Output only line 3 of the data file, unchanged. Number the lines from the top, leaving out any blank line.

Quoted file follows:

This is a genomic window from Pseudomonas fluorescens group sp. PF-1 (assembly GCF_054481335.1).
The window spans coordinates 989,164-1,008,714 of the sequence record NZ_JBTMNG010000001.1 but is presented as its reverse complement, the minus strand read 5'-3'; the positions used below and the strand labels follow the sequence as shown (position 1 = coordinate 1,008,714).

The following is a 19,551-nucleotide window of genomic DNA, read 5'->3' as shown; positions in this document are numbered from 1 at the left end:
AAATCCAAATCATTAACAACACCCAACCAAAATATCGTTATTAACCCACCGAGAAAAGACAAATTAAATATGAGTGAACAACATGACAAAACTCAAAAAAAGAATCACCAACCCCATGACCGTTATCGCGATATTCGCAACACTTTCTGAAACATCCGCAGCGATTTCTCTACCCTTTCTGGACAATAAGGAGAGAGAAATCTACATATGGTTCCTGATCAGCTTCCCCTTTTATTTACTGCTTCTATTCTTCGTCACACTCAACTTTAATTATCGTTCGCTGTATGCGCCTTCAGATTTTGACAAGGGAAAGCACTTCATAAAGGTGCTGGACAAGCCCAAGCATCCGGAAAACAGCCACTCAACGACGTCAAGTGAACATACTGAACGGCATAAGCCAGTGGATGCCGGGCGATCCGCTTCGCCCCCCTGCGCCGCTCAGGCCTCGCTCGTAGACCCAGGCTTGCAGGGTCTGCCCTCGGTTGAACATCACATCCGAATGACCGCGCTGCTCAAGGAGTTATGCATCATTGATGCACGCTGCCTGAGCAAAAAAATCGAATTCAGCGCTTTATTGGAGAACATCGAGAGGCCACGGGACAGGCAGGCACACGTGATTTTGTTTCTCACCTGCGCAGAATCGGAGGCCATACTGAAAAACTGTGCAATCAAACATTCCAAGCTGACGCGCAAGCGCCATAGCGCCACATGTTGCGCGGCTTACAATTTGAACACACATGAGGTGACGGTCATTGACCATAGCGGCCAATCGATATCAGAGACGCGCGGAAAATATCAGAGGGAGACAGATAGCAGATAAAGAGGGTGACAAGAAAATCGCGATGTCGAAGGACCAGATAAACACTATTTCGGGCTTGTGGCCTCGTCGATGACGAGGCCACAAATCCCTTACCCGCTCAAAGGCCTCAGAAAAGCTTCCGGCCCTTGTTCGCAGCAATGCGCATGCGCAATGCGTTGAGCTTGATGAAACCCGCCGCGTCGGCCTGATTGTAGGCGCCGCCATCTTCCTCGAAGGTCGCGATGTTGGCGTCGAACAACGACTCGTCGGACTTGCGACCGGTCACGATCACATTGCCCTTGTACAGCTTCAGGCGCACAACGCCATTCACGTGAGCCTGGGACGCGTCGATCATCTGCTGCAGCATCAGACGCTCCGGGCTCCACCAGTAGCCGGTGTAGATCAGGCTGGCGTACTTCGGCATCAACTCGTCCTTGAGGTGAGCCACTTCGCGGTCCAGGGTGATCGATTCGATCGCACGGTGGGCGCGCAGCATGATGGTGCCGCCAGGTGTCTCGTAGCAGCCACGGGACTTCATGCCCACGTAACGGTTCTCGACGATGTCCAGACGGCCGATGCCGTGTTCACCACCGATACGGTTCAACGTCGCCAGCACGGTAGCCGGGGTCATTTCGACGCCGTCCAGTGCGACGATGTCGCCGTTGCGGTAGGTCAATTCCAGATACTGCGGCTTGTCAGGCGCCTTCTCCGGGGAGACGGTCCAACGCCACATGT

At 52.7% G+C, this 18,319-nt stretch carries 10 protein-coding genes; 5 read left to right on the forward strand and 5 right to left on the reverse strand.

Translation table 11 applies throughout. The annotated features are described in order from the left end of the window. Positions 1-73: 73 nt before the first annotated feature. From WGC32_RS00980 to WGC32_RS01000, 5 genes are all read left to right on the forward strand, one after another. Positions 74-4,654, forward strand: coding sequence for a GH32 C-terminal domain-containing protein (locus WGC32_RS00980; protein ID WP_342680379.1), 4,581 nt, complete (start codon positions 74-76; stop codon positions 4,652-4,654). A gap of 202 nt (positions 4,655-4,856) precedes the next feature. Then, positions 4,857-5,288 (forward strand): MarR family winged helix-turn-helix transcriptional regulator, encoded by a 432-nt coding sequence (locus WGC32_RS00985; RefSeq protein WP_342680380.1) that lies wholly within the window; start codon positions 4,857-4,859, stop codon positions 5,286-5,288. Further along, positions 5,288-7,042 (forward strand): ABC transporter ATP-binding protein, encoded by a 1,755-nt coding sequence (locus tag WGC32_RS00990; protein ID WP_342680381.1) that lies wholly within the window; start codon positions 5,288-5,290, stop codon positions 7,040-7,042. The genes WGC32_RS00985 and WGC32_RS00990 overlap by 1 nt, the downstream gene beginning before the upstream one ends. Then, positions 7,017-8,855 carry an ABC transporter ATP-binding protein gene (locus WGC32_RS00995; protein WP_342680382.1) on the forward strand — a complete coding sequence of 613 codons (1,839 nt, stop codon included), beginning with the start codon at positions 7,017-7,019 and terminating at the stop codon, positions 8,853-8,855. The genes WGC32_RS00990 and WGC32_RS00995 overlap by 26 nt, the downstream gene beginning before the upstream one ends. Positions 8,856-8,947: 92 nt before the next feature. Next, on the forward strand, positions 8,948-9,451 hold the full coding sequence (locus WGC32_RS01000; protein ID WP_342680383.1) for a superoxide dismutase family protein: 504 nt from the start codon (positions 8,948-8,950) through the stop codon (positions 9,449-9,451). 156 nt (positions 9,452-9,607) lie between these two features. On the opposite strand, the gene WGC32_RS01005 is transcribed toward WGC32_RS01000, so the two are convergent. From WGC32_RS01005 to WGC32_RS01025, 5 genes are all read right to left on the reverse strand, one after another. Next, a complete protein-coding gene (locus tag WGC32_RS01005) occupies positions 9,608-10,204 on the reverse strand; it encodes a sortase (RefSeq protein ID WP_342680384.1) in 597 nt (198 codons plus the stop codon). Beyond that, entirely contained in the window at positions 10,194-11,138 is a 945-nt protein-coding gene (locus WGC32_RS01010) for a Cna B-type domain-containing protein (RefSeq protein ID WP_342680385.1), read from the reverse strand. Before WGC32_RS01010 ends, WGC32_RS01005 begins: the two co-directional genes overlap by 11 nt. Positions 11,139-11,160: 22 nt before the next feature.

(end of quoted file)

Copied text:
The following is a 19,551-nucleotide window of genomic DNA, read 5'->3' as shown; positions in this document are numbered from 1 at the left end: